Rebecca West—could that possibly have been her real name? It is far too awesome. No, she would’ve had to ride a horse and carry a holstered gun to be Rebecca West. Or she would’ve had to float down 5th Ave in monochromatic, impeccably crafted clothing from wool coat down to unmentionables. Nope, she was neither of these people. She was Cicely Isabel Fairfield, writer, critic, person. Now who is Evadne? Show me that woman.
Don’t get me wrong, I loved reading West’s “Indissoluble Matrimony.” It made my blood boil over with hatred for the imperial mamma’s boy, George. I loved the slippery and strong Evadne. Those characters flawlessly represent the struggle between husband and wife, colonizer and colonized—a tasty comparison. But the key word here is “flawlessly.” These characters are not realistic. Evadne is quasi-immortal, seemingly drowned by her husband but still beating him home. Furthermore, she is unphased by all this violence. She caresses him as he climbs in bed. A little much, no? Even Sally in Mrs. Dalloway is not that irrepressible.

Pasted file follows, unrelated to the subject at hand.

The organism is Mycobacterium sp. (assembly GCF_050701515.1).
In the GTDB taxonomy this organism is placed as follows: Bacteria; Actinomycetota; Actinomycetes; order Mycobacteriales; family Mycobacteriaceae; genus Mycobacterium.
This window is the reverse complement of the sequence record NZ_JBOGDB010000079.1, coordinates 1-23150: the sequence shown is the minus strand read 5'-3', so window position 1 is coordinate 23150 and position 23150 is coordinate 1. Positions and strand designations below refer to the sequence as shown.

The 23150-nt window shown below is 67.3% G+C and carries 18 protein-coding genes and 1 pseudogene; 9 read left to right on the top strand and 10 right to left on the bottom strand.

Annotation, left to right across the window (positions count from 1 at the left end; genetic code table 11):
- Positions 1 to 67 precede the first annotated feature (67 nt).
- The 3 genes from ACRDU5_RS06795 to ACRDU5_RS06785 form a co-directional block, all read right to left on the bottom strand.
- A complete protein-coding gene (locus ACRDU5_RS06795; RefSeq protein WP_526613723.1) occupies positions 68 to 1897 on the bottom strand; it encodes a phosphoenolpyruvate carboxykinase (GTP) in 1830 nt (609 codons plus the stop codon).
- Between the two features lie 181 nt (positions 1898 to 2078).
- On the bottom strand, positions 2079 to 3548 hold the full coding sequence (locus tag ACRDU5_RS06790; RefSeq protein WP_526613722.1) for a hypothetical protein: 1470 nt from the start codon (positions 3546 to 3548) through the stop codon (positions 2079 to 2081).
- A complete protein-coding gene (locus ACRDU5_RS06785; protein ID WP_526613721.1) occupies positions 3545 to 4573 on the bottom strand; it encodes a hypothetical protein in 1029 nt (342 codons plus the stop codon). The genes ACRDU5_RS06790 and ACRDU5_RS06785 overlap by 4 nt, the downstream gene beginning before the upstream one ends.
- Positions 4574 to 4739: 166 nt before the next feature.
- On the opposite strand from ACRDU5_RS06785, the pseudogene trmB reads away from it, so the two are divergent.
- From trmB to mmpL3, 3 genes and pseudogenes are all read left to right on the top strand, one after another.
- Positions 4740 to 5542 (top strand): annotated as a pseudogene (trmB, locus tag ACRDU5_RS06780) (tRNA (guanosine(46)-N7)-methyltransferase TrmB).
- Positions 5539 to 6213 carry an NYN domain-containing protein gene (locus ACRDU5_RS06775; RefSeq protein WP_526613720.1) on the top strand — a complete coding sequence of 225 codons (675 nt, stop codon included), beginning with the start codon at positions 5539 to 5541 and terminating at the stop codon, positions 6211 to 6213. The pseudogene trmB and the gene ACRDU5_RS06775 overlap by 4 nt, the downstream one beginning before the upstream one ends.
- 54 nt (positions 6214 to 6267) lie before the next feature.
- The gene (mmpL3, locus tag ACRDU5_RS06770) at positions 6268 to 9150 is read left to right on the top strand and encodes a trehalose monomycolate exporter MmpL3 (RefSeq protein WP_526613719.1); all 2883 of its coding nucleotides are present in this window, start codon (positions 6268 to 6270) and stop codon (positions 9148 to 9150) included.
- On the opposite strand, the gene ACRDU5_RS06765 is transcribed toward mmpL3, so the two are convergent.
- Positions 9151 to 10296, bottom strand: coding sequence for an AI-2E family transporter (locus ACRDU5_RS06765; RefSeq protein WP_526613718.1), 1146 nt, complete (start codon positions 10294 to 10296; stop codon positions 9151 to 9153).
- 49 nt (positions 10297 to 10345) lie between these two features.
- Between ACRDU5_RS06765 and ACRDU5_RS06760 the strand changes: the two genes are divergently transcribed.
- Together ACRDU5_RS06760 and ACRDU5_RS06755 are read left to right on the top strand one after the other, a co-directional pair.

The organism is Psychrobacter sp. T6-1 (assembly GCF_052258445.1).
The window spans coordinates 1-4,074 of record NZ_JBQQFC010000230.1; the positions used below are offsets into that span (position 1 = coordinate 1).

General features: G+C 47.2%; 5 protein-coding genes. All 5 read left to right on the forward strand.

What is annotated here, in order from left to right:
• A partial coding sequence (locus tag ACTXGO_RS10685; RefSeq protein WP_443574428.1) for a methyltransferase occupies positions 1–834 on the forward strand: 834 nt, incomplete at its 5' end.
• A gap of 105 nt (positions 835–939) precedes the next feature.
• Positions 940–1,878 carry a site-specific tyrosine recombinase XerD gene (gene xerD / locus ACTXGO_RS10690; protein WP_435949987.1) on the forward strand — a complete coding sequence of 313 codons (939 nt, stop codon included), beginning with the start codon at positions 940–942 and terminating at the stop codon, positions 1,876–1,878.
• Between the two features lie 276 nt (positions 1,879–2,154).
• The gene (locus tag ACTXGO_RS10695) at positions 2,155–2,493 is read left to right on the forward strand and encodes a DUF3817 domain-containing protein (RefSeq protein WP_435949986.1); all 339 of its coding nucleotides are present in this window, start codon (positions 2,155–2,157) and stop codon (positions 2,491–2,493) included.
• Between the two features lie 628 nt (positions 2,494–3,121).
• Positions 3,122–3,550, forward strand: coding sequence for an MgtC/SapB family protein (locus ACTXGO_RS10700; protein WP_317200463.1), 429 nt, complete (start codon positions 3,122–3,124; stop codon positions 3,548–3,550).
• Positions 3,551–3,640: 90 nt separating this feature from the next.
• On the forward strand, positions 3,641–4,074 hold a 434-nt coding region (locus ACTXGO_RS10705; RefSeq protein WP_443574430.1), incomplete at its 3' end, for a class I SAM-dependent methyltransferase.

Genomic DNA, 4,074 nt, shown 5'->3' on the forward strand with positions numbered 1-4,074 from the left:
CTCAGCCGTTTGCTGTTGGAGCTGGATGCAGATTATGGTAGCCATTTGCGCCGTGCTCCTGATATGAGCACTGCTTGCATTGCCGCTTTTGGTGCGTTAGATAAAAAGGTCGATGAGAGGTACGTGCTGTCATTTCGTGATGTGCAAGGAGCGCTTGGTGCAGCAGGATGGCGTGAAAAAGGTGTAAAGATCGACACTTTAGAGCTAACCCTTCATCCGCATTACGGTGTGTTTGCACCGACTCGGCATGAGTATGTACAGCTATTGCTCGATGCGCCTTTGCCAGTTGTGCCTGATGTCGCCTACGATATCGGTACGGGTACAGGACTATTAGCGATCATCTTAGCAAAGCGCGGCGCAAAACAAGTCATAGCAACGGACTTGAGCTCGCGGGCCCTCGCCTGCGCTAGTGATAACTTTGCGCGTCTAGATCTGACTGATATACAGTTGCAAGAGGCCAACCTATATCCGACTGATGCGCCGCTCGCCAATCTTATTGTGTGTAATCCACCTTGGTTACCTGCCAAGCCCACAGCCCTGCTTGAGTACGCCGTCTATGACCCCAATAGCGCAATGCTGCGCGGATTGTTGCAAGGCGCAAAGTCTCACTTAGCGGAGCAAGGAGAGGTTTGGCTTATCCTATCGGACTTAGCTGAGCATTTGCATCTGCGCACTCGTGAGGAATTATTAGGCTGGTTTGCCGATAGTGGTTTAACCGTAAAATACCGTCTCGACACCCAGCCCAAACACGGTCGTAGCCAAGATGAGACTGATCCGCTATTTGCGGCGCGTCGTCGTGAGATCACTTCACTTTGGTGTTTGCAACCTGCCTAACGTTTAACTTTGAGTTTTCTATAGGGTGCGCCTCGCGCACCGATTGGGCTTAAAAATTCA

Ah, but we never meet Evadne. No, we meet George’s idea of her. Here is the horse I’ve beaten before: men’s mystical perception of women. Septimus and Peter think Clarissa and Rezia can save them; George thinks Evadne has corrupted his soul, that he needs an absolution from the church. He confesses that he wants “a child’s God, an immense arm coming down from the hills and lifting him to a kindly bossom” (a.k.a. his mama). West and Woolf grapple with this same issue: men’s oppressive expectations of women. But in Mrs. Dalloway, we see beyond these expectations. When Clarissa and Peter meet after years of estrangement, we see inside Peter’s head, where Clarissa can make him suffer like no other human being. Then we see inside Clarissa’s, where her need for Peter’s approval renders her somewhat pathetic. Woolf does not leave us with the inflated perception of Clarissa. West, though, gives us only the male gaze. We can only see Evadne as a mysterious, cat-like porpoise thing.
Though Woolf and West were contemporaries, “Indissoluble Matrimony” came before Mrs. Dalloway. It was not influenced by the groundbreaking Mrs. D. West’s characters would be much more relatable if the narration had woven through different psyches the way Woolf’s narration does--perhaps West kicked herself in the pants when Mrs. D was published. Or maybe she didn’t. Side-by-side these texts are wonderful. We have West saying “Yeah, just try and repress us. We can swim better than you.” Then we have Woolf saying, “Ouch, boys, that hurts.” Both are true.